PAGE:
Tuesday, November 01, 2005

Influence of Warfield

In the comments to an earlier post on Heroes of NT Textual Criticism (no, you haven’t missed the rest of the series, they are still, as they say ‘in preparation’) the question was raised as to whether B.B. Warfield should be regarded as an influential evangelical NT textual critic.

“Peter” was rather dismissive:
Well in my view, Warfield did nothing significant in the field of textual
criticism. Perhaps he did clarify some points of evangelical theology in
relation to the original text, but that was nothing new.
P.J. Williams was rather more positive:
I would agree that Warfield did little by way of research within textual criticism. However, he has had a profound effect on attitudes to textual criticism in the current evangelical constituency. ... If we look at effect on church constituency then Bengel, Warfield and Burgon seem to me to have had the biggest effect ...
Challenged to provide more evidence on this he wrote:
Measuring Warfield’s effect is very difficult, since even if he had published nothing on textual criticism it is certain that many within his constituency would have reached the same conclusions that he did. However, Warfield was the premier theologian of the early twentieth century among the Reformed evangelical constituency, and his favourable, though qualified, acceptance of the scholarly consensus of his day as far as textual criticism was concerned undoubtedly would have persuaded many minds against a more reactionary stance. There is discussion about the relationship between Warfield and the popularity of the doctrinal qualification of the scriptures as ‘inspired as originally given’ (or similar formulations). I haven’t done my homework to see how much is in this.
Well, all that is interesting background to my discovery today of A.T. Robertson’s book, An Introduction to the Textual Criticism of the New Testament (London: H&S, 1925).
Robertson dedicates his book ‘To the Memory of B.B. Warfield’ and describes the great help he had received from Warfield’s book (of the same title) until it went out of print. He tried to get Warfield to revise it, but Warfield refused on the basis that he was teaching Dogmatic Theology. ‘No one else outside of Hort ... had so clearly and fully set forth the principles of textual criticism that the student could readily grasp the science and apply it.’ Then he says that Warfield had urged him (i.e. Robertson) to revise the book. Which eventually he did, although in the end he had to write a new book.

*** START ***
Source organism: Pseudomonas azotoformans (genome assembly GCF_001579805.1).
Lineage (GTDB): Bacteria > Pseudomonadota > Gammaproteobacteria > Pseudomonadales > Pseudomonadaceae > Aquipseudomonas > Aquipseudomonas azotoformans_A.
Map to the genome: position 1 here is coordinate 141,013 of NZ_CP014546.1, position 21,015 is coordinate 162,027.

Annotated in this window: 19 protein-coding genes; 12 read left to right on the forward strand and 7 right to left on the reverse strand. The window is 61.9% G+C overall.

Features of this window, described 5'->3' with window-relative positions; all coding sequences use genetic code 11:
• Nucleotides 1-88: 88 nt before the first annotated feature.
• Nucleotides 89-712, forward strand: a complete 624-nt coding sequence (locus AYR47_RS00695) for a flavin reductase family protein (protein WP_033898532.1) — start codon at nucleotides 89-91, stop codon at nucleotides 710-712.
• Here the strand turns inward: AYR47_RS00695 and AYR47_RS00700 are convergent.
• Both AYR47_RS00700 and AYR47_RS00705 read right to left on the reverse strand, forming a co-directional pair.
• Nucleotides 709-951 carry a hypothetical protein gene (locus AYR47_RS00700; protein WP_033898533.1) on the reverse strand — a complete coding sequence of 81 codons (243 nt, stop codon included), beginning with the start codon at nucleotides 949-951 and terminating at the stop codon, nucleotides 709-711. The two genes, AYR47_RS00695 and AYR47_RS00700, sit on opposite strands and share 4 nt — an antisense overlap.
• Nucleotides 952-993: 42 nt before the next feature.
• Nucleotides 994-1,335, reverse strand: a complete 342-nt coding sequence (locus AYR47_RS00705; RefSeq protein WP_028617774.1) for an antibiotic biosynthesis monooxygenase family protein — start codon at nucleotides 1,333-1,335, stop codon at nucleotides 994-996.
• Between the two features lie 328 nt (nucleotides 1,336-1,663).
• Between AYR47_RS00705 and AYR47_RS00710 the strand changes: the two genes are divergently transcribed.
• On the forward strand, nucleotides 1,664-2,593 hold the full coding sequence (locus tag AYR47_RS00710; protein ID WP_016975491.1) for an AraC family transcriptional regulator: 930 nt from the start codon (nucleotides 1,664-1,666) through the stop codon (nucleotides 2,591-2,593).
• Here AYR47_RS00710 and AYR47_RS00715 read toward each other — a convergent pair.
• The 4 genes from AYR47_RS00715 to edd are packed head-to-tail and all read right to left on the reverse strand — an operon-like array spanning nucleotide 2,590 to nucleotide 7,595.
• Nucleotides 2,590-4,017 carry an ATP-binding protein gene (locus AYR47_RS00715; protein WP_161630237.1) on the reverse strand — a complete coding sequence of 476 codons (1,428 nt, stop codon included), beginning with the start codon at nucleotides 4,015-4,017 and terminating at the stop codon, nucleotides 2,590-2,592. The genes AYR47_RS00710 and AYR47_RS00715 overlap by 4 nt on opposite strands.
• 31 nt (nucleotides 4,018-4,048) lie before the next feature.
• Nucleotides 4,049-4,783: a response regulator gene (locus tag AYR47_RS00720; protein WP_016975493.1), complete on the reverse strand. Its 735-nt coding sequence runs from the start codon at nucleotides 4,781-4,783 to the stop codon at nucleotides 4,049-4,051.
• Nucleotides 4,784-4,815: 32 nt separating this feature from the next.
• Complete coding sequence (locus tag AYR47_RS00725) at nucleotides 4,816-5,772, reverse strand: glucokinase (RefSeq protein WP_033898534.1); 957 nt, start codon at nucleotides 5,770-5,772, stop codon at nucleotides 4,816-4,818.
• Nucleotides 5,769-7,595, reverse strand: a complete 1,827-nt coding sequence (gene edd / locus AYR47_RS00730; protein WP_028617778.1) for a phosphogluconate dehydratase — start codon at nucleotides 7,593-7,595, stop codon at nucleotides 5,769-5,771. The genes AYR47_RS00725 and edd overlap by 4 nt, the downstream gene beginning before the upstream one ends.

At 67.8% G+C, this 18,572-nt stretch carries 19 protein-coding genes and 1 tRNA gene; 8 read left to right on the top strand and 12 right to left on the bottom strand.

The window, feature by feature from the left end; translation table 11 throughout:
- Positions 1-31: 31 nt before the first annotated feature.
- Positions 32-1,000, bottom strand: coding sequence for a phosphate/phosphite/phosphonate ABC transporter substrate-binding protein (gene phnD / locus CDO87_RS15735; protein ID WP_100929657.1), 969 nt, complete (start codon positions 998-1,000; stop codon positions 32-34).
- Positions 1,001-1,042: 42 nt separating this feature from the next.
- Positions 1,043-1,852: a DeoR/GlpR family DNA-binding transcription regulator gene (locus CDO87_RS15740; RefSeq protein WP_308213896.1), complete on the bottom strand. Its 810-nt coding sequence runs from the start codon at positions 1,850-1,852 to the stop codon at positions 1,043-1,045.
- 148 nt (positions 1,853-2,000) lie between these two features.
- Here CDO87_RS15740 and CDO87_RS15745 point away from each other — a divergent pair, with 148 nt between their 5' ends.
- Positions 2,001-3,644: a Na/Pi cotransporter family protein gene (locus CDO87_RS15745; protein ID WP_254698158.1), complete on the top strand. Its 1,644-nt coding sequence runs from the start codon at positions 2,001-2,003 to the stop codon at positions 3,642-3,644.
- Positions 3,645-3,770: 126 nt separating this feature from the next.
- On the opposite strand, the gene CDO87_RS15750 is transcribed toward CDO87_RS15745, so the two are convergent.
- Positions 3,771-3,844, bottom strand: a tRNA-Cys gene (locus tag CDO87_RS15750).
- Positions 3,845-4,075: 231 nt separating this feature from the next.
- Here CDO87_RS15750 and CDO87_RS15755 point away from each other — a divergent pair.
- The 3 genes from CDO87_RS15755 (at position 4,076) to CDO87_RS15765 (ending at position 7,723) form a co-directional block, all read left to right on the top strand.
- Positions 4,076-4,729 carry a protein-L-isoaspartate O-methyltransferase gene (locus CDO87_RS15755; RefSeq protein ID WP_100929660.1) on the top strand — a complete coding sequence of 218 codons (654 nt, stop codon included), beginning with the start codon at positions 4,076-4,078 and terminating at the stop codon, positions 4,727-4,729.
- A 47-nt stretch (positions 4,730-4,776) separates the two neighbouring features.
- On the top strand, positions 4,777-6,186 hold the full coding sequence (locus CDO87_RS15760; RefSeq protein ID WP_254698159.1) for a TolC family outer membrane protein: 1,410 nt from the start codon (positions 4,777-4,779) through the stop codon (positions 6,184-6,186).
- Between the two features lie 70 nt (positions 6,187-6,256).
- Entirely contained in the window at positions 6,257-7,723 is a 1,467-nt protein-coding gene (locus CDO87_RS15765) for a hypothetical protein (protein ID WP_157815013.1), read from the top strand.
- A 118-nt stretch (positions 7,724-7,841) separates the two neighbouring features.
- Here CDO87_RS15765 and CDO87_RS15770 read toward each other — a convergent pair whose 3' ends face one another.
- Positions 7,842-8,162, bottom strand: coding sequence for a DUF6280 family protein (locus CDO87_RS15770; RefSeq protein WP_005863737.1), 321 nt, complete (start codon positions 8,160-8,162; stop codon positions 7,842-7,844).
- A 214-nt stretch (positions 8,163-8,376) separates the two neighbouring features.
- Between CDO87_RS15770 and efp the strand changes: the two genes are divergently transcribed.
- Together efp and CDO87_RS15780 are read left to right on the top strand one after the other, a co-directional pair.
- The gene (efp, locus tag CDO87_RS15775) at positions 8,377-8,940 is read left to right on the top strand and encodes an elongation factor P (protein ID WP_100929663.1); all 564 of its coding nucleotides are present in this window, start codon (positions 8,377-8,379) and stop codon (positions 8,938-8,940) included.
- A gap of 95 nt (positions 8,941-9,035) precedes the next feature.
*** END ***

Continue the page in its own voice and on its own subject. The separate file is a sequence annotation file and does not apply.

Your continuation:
So there is some evidence of the influence of Warfield on someone holding a similar position on Scripture (not presumably on other subjects since Robertson was a Southern Baptist, so no dancing), and who was a rare example of an evangelical scholar engaging in the scholarly endeavour.
PS. There is a rather interesting comment in the preface:
My task would have been greatly simplified if Gregory had carried out his purpose of preparing a new edition of Tischendorf’s Novum Testamentum Graece (1869) instead of going to the front and losing his life.
He continues:
That was a fine exhibition of patriotism for his adopted country (Germany) on the part of a man of seventy, but not the least of the tragedies of the world war.
He later says that he cherishes the hope
‘that some one who reads these words may take up the task that Gregory dropped and carry it on to completion.’
Enough already


  1. What are the best publications to get a flavo(u)r of Robertson's theology?

  2. Good question. I would think his Grammar of the Greek New Testament in the Light of Historical Research gives a flavour of his theology. For Robertson 'grammar is a means of grace'.

    Decker has some interesting chapters of a book on The Minister and His Greek New Testament (1923):

    And for an encomiastic biography see http://www.aletheiabaptistministries.org/A.T.%20Robertson.htm



  3. Interesting search for earlier evangelical text critics.

    Although data may be lacking on Warfield he seems to have taken a more balanced perspective toward critical scholarship, yet affirming a high view of Scripture.

    Church Historian Ken Stewart noted this balance in EvQ (July 2003). He argued that Warfield's interaction with Louis Gaussen's Theopneustia was more nuanced than later Fundamentalism/ Neo-evangelicalism.

    Maybe the 'Battle for the Bible' would not have left so many wounded if Warfield had written more on text critical issues?

    Thanks to all for the blog,

    Clint Humfrey

  4. Thanks, Clint. Warfield certainly did some balancing and was nuanced. Balancing for too long can cause wounds, and, while balance and nuance are generally beneficial, we should not assume that they are virtues in every context.

    What makes Warfield stand out to me is not how he balanced competing ideas, but how he clearly articulated his own and wrote in defence of them in a knowledgeable way, clearly engaging people who did not share his background.

    I'm not exactly a fan of neo-evangelicalism (British understatement), but neither am I sure that its advocates lack nuance.